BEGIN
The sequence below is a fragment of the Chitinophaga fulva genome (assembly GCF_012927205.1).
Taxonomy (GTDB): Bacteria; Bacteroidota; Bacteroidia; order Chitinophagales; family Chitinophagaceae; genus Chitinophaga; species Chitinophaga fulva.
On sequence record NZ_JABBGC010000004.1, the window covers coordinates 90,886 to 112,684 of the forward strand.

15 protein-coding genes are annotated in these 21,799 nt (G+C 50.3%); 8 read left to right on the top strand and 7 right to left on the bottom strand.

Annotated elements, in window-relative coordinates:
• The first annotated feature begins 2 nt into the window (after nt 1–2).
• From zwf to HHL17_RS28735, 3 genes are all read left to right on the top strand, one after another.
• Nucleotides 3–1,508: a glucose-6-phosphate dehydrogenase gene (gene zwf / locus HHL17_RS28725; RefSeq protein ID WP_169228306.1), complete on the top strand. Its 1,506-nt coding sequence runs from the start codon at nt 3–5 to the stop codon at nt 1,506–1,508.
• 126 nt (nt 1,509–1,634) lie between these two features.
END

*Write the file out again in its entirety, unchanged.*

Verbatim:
The sequence below is a fragment of the Chitinophaga fulva genome (assembly GCF_012927205.1).
Taxonomy (GTDB): Bacteria; Bacteroidota; Bacteroidia; order Chitinophagales; family Chitinophagaceae; genus Chitinophaga; species Chitinophaga fulva.
On sequence record NZ_JABBGC010000004.1, the window covers coordinates 90,886 to 112,684 of the forward strand.

15 protein-coding genes are annotated in these 21,799 nt (G+C 50.3%); 8 read left to right on the top strand and 7 right to left on the bottom strand.

Annotated elements, in window-relative coordinates:
• The first annotated feature begins 2 nt into the window (after nt 1–2).
• From zwf to HHL17_RS28735, 3 genes are all read left to right on the top strand, one after another.
• Nucleotides 3–1,508: a glucose-6-phosphate dehydrogenase gene (gene zwf / locus HHL17_RS28725; RefSeq protein ID WP_169228306.1), complete on the top strand. Its 1,506-nt coding sequence runs from the start codon at nt 3–5 to the stop codon at nt 1,506–1,508.
• 126 nt (nt 1,509–1,634) lie between these two features.